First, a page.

If a user is contemplating options one or two, the relative costs are admittedly more difficult to estimate. When considering off-the-shelf products, an Uptane solution may be more or less expensive than other OTA solutions, but Uptane itself may not be the primary cost driver. There is also the possibility that the goals of the provider and the OEM could be misaligned, which can make integration difficult and likely expensive. Lastly, there is always a risk profile associated with outsourcing an OTA system to a third party, as the supplier could go out of business or decide to phase out the product in the wake of a shift in corporate priority.

A variant of the custom in-house option may be a safer choice for larger OEMs, but it can also come with a high price tag and require substantial effort to integrate. In any case, when upgrading from a legacy solution, a risk assessment of the current solution and evaluation of the current weaknesses and opportunities for improvement will be necessary. Uptane provides an organized framework for this assessment, which could help to reduce costs compared to an assessment without such a framework. The costs of the upgrade itself are dependent upon the individual needs, security concerns, and existing infrastructure of the implementer.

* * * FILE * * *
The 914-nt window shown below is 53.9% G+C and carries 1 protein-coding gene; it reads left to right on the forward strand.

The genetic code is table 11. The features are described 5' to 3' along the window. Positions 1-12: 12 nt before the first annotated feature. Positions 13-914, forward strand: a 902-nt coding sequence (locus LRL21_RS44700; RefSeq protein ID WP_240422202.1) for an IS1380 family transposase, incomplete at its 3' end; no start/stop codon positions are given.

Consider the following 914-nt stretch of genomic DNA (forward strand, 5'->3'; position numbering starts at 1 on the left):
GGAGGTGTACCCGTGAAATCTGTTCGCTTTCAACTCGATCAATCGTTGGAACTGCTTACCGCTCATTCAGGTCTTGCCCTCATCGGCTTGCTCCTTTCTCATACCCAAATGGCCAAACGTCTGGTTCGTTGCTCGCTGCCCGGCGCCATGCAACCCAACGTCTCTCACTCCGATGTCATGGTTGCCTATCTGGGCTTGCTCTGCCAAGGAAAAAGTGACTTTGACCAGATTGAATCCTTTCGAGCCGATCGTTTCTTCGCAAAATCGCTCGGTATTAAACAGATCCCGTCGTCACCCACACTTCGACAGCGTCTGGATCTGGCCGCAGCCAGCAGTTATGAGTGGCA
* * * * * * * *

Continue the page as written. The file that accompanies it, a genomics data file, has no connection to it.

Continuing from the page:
Ultimately, the issue of cost cannot be decided without also estimating the value received for that expense. Value in this case is enhanced security, so when discussing costs, the trade-off between taking shortcuts and sacrificing security, or doing it right and spending more time and money, must be considered. For example, robust key rotation is one of the most important pillars of TUF and Uptane, but it is also something that users may be prepared to ignore if they think it will save money. Therefore, before thinking about cost, potential implementers should do a risk assessment of the current solution, evaluate its weaknesses, and identify the major opportunities for improvement. Only by knowing the risks they are defending against can implementers legitimately assess if the cost is an investment in the security of their project and their company, rather than just another expense eating away at profits.